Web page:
Does Breast Imaging Experience During Residency Translate Into Improved Initial Performance in Digital Breast Tomosynthesis?

Published

Journal Article

PURPOSE: To determine the initial digital breast tomosynthesis (DBT) performance of radiology trainees with varying degrees of breast imaging experience. METHODS: To test trainee performance with DBT, we performed a reader study, after obtaining IRB approval. Two medical students, 20 radiology residents, 4 nonbreast imaging fellows, 3 breast imaging fellows, and 3 fellowship-trained breast imagers reviewed 60 unilateral DBT studies (craniocaudal and medio-lateral oblique views). Trainees had no DBT experience. Each reader recorded a final BI-RADS assessment for each case. The consensus interpretations from fellowship-trained breast imagers were used to establish the ground truth. Area under the receiver operating characteristic curve (AUC), sensitivity, and specificity were calculated. For analysis, first- through third-year residents were classified as junior trainees, and fourth-year residents plus nonbreast imaging fellows were classified as senior trainees. RESULTS: The AUCs were .569 for medical students, .721 for junior trainees, .701 for senior trainees, and .792 for breast imaging fellows. The junior and senior trainee AUCs were equivalent (P < .01) using a two one-sided test for equivalence, with a significance threshold of 0.1. The sensitivities and specificities were highest for breast imaging fellows (.778 and .815 respectively), but similar for junior (.631 and .714, respectively) and senior trainees (.678 and .661, respectively). CONCLUSIONS: Initial performance with DBT among radiology residents and nonbreast imaging fellows is independent of years of training. Radiology educators should consider these findings when developing educational materials.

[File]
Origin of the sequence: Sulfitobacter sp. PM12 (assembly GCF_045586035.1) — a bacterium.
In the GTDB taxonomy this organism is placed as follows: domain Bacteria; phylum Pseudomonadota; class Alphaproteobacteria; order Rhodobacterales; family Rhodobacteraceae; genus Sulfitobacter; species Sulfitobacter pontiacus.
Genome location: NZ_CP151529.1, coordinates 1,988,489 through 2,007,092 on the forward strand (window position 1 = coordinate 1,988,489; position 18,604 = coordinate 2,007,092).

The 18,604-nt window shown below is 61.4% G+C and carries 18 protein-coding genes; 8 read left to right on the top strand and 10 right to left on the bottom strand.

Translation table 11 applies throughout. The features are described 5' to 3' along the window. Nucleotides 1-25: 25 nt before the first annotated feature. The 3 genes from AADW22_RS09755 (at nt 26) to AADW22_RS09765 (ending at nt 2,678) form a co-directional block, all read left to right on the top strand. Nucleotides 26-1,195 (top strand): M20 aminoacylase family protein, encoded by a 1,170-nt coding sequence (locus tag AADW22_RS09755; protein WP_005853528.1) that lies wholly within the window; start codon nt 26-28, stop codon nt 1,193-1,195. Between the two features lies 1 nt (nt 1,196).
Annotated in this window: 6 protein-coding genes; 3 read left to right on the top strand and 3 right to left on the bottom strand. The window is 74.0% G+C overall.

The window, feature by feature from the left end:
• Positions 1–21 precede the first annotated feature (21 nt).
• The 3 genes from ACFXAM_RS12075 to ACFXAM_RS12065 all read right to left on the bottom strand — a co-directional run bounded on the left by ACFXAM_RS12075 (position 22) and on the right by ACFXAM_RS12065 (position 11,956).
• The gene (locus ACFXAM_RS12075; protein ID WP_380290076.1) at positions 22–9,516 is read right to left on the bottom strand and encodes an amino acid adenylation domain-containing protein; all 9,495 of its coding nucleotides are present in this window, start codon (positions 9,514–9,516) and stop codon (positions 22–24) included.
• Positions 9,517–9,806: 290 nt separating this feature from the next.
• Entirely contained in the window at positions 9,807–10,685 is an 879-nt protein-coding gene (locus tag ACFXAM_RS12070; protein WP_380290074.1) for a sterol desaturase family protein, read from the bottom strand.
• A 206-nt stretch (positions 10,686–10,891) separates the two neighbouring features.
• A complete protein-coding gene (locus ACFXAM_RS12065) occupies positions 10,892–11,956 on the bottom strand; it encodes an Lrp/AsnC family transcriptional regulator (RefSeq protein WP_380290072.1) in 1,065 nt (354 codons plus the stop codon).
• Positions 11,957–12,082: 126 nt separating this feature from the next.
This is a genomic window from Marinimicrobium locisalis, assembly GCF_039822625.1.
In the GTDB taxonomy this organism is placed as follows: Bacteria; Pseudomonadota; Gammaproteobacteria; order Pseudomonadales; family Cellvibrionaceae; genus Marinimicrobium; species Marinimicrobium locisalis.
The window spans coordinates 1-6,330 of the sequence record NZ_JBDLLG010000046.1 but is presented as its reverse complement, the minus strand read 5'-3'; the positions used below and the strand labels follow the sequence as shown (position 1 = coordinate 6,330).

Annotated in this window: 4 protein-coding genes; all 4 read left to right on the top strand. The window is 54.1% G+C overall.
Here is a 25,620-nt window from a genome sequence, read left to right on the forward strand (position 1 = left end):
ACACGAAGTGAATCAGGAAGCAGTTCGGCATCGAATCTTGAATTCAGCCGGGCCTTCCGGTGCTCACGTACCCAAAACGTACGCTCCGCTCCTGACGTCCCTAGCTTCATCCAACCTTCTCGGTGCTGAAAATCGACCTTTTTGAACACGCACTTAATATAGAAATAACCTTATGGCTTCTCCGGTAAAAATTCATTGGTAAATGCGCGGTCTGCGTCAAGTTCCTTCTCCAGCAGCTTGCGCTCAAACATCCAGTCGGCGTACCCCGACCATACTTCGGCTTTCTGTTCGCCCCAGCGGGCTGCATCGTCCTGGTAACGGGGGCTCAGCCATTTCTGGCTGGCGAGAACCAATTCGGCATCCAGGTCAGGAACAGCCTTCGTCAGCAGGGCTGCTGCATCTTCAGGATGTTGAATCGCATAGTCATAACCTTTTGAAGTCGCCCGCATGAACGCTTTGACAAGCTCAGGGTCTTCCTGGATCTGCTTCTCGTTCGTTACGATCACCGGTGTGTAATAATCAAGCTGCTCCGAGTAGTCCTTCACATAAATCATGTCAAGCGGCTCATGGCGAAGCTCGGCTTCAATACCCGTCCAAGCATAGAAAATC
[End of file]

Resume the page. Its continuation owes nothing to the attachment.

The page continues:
Full Text

Duke Authors

Cited Authors

  • Zhang, J; Grimm, LJ; Lo, JY; Johnson, KS; Ghate, SV; Walsh, R; Mazurowski, MA

Published Date

  • July 2015

Published In

Volume / Issue

  • 12 / 7

Start / End Page

  • 728 - 732

PubMed ID

  • 26143567

Pubmed Central ID

  • 26143567

Electronic International Standard Serial Number (EISSN)

  • 1558-349X

Digital Object Identifier (DOI)

  • 10.1016/j.jacr.2015.02.025

Language

  • eng

Conference Location

  • United States